According to statistics, one in three women and one in six men will be sexually assaulted at some point in their lives. Based on this information, I can assume that either you, or someone you love has been the victim of sexual violence.
So, I want to offer you a bit of insight into the mind of someone who has been raped. This may not apply to all survivors; however, it applies to a lot of us.
First, let me tell you about my experience in the aftermath of rape. I was raped in 2007 by someone I knew and trusted… someone everyone trusted. Immediately after this happened, I told a couple of people who I thought to be my closest confidants. I realized I was wrong when the “news” spread like wildfire.
Here is a list of some of the things people said to me:
- “You know he’s had a thing for you. You obviously wanted him, too.”
- “Well? Whatever, you’re a slut who is just regretting your decision to have sex with him.”
- “Oh, f*ck you! He would never do that! Why are you trying to hurt him?”
- “You are going to ruin his career because YOU changed your mind about consensual sex?!”
- “He must have misunderstood you.”
- “If you were raped, then why don’t you have a broken nose and black eyes? Why doesn’t he have scratch marks on him?”
- “Why were you alone with him in the first place?”
- “You’re just trying to save face.”
- “I’m sure that he didn’t mean to do that.”
- “You must have been flirting with him for him to get that impression.”
The list goes on and on. Obviously, these questions hurt… not just because people faulted me, but because I blamed myself for being “naïve and stupid”! It was easier to pretend like it did not happen than to lose faith in my own instincts. It was easier for me to excuse him than to acknowledge my complete lack of control. I had lost my ability to gauge a “good guy” from a “bad guy”. After I was raped, I became uncalibrated in a world of 50% men. I did not trust ANY MALE… I still struggle to trust them.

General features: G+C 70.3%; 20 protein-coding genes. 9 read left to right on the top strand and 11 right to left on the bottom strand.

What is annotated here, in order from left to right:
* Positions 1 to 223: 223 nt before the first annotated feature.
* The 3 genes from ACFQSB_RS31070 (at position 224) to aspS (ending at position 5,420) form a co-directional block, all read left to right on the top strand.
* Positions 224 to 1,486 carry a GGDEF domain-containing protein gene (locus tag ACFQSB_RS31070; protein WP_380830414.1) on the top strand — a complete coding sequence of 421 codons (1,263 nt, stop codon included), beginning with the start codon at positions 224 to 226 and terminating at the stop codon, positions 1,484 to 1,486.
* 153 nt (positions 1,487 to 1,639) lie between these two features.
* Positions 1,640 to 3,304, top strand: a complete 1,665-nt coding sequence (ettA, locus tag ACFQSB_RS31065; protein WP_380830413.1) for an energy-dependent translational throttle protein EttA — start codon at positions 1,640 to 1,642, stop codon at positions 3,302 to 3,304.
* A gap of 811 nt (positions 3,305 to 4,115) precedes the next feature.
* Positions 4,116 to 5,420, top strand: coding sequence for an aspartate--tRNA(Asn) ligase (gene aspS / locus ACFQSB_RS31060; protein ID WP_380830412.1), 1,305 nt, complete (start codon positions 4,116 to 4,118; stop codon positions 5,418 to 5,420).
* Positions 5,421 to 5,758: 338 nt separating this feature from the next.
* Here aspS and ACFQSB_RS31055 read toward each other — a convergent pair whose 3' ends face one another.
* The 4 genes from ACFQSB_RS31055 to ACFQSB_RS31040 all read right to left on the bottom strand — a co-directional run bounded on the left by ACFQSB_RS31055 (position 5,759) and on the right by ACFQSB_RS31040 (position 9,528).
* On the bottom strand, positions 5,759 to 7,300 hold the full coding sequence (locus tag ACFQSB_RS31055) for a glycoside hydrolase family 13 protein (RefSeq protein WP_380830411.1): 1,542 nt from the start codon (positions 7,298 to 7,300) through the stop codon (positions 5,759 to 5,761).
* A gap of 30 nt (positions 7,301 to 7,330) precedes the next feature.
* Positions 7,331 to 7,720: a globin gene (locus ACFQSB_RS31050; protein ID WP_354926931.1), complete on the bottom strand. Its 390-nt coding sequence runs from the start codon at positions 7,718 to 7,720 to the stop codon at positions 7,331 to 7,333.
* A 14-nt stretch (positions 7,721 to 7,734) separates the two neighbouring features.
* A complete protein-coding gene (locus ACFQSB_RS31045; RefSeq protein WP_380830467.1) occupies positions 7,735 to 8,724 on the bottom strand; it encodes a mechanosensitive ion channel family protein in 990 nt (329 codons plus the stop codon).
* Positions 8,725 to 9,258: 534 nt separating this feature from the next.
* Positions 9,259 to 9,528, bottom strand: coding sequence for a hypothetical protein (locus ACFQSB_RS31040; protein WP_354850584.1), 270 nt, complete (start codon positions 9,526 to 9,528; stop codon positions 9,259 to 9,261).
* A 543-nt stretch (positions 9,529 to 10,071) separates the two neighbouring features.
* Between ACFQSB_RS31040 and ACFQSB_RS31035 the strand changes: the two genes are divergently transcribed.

But do you want to know the one question that I just could no longer answer out loud?
What is his name?
WHY?! Why can’t I just say his damn name?! This sonofabitch that stole the confidence I had in myself… The asshole who took advantage of his position and my trust. I can call him every name in the book but the one he was legally assigned. It’s been 12 years and I finally settled on two answers to that question.
Answer #1: Once I saw the response from people who knew him, I saw his credibility spontaneously outweigh my own. I became a liar, a slut, and the perpetrator. They felt the need to defend him. So, in an effort to save my credibility, I no longer told people his name. It was easier for people to believe me if they could imagine a scary looking monster in his place, rather than the “nice and normal” guy he appeared to be. And I couldn’t blame them because until then, his nice/caring/normal demeanor also fooled me. They refused to see the wolf when I “removed” the sheep’s clothing.